However, I think the general feeling is that Cromwell was not “a good thing” for Ireland. His conquest was the penultimate conquest of the country by the English; William of Orange completed the job. But it was under the Commonwealth that most Irish Catholic-owned land was transferred to “New English”, or the Anglo-Irish. In may ways, this is the reason for much of the bitterness against him.

  4. O’Reilly’s thesis has a lot of problems – not least, as Jason McElligott pointed out, that women and children were killed at Drogheda.

    I’m cutting and pasting Jason McElligott’s comment from the Amazon website in here – not least because it makes me chuckle:

    This review is from: Cromwell: An Honourable Enemy (Paperback)
    This is a remarkable attempt to revise the accepted view of Cromwell in Ireland. For Reilly, a native of Drogheda, Cromwell was an honourable soldier who did not cause the death of a single unarmed civilian in his hometown. In Reilly’s account Cromwell is a reasoned, enlightened, “humanitarian” who has been the victim of his enemy’s black propaganda. This is a startling thesis which, if it were true, would put generations of academic historians to shame.

    It would be easy to ridicule Reilly’s dreadful prose; his enthusiastic description of the McDonald’s outlet in modern Drogheda will, unfortunately, remain with me for a very long time. Yet, the main weaknesses of this book are not stylistic, but historical. To be blunt, Cromwell: An Honourable Enemy owes more to Reilly’s often expressed desire to “rehabilitate the memory of Cromwell in Ireland” than it does to any generally accepted rules of historical practice.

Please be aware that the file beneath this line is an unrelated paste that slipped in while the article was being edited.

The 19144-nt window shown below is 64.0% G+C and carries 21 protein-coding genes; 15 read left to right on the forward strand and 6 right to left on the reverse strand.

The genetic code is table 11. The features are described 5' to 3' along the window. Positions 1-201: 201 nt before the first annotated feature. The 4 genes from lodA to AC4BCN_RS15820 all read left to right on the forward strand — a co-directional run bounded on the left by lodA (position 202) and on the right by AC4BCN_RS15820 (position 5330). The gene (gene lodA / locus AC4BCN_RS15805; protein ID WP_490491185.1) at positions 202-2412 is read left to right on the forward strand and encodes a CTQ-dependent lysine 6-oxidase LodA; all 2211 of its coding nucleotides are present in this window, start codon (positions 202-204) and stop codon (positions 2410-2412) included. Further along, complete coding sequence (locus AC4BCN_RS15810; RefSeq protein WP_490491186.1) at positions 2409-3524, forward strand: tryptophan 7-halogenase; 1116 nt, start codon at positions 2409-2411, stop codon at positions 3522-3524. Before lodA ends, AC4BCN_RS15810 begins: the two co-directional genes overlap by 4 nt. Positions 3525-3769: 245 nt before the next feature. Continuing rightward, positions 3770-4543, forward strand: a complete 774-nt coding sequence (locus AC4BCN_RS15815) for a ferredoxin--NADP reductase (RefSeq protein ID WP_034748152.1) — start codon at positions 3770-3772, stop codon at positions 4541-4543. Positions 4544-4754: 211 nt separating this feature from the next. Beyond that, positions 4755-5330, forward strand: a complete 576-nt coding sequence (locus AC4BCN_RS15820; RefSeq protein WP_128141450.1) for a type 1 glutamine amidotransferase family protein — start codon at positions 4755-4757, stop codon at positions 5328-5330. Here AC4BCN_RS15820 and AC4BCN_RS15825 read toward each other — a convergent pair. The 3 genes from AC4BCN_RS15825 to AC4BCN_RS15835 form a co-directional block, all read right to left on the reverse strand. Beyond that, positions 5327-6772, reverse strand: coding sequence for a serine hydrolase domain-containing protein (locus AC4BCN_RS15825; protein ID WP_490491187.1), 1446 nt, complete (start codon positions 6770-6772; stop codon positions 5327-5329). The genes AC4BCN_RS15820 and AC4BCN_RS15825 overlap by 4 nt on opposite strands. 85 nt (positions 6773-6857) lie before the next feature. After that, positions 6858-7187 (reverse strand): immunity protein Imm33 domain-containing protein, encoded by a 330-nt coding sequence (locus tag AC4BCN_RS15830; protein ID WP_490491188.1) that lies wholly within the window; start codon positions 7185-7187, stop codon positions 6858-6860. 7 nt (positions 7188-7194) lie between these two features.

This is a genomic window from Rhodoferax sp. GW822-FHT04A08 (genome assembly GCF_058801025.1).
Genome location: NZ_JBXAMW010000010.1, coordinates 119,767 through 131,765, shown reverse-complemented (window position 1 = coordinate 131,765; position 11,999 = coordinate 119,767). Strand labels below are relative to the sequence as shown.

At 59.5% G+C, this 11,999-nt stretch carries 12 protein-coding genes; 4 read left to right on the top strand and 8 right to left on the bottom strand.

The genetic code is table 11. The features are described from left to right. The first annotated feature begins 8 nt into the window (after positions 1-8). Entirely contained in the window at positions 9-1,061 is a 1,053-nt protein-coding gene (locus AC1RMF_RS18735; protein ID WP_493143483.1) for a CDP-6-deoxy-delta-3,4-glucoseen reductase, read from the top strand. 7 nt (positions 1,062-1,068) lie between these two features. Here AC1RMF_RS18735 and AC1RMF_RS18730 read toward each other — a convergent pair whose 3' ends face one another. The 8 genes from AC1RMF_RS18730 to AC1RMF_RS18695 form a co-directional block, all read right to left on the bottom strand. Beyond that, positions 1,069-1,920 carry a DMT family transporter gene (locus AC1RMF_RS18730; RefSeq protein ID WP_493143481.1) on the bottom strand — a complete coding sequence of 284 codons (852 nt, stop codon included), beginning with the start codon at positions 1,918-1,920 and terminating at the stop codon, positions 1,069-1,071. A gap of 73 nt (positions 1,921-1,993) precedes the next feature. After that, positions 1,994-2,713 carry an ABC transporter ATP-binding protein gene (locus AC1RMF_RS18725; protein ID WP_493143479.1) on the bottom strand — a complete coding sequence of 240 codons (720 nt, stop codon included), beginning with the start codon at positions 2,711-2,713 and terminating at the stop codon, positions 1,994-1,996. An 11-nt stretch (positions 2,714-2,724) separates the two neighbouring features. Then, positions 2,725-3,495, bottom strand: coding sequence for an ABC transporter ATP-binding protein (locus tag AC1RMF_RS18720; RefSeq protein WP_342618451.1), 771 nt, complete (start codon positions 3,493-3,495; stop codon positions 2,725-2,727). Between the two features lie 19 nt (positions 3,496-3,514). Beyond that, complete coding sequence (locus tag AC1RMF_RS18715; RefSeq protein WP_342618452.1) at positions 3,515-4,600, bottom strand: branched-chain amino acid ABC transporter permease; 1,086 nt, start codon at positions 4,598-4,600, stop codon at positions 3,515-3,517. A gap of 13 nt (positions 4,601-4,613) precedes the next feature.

The author exhibits a profound unfamiliarity with the history of the English Revolution of the mid-seventeenth century. In his mind, Cromwell was a democrat, the leader of an oppressed nation which rose up against monarchical tyranny, thereby securing freedom and liberty. This was certainly the view of a number of historians writing in the late nineteenth and early twentieth centuries, but it is an untenable position for anyone familiar with an undergraduate textbook written in the last fifty years. In actual fact, Cromwell was no more a democrat than Charles was a tyrant, and the English Revolution was not an expression of the popular will, but the product of a civil war fought between two small groups which were unrepresentative of the wishes of the population as a whole.